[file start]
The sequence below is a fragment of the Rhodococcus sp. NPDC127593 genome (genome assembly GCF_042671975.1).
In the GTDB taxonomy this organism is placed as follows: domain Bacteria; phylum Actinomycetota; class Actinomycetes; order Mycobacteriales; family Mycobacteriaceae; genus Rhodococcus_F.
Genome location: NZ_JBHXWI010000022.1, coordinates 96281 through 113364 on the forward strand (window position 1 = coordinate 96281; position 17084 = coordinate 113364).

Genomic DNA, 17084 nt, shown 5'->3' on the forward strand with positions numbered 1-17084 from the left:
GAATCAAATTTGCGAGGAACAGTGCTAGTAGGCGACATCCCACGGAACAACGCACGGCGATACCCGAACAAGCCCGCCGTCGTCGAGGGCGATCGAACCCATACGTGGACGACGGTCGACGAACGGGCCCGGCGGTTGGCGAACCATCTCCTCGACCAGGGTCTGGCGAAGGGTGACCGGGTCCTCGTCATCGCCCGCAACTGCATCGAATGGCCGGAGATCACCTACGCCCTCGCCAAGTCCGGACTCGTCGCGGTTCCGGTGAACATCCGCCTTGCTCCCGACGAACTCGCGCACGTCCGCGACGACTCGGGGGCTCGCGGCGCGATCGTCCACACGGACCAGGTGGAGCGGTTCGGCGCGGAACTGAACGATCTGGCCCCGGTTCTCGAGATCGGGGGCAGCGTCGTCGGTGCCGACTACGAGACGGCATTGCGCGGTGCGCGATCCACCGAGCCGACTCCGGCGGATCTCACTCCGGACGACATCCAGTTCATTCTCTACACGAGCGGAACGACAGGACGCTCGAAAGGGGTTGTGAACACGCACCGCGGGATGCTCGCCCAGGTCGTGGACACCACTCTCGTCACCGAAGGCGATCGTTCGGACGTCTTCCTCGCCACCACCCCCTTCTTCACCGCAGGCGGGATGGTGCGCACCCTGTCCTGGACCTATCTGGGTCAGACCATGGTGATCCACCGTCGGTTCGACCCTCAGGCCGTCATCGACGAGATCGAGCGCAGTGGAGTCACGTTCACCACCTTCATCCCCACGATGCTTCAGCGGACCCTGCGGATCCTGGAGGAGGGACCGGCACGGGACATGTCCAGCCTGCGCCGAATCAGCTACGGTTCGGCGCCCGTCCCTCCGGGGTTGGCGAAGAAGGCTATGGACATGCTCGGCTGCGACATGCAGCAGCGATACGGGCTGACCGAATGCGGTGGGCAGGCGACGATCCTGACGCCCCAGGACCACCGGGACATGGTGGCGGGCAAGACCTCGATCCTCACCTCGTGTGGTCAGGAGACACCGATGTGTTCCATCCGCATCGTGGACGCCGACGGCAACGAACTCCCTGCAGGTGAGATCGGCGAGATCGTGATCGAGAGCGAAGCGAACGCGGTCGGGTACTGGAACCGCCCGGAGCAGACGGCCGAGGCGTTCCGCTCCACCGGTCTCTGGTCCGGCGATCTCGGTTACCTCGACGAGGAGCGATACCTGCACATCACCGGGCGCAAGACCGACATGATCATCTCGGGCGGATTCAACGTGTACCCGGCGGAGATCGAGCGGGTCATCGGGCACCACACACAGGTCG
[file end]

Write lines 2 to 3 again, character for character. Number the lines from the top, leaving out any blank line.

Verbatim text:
In the GTDB taxonomy this organism is placed as follows: domain Bacteria; phylum Actinomycetota; class Actinomycetes; order Mycobacteriales; family Mycobacteriaceae; genus Rhodococcus_F.
Genome location: NZ_JBHXWI010000022.1, coordinates 96281 through 113364 on the forward strand (window position 1 = coordinate 96281; position 17084 = coordinate 113364).